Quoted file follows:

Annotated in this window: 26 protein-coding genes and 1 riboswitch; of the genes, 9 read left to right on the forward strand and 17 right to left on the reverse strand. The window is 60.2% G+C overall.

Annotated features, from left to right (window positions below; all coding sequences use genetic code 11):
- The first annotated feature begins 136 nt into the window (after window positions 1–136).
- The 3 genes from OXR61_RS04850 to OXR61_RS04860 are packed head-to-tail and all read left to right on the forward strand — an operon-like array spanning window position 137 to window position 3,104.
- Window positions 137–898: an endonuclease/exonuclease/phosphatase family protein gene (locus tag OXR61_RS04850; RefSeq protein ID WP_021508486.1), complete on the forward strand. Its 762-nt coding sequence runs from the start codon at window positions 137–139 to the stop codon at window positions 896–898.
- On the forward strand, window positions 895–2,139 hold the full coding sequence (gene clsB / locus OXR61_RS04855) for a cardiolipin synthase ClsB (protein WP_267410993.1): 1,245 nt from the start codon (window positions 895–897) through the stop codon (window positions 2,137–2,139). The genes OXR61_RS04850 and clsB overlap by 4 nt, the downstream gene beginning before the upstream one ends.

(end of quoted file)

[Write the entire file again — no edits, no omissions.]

Annotated in this window: 26 protein-coding genes and 1 riboswitch; of the genes, 9 read left to right on the forward strand and 17 right to left on the reverse strand. The window is 60.2% G+C overall.

Annotated features, from left to right (window positions below; all coding sequences use genetic code 11):
- The first annotated feature begins 136 nt into the window (after window positions 1–136).
- The 3 genes from OXR61_RS04850 to OXR61_RS04860 are packed head-to-tail and all read left to right on the forward strand — an operon-like array spanning window position 137 to window position 3,104.
- Window positions 137–898: an endonuclease/exonuclease/phosphatase family protein gene (locus tag OXR61_RS04850; RefSeq protein ID WP_021508486.1), complete on the forward strand. Its 762-nt coding sequence runs from the start codon at window positions 137–139 to the stop codon at window positions 896–898.
- On the forward strand, window positions 895–2,139 hold the full coding sequence (gene clsB / locus OXR61_RS04855) for a cardiolipin synthase ClsB (protein WP_267410993.1): 1,245 nt from the start codon (window positions 895–897) through the stop codon (window positions 2,137–2,139). The genes OXR61_RS04850 and clsB overlap by 4 nt, the downstream gene beginning before the upstream one ends.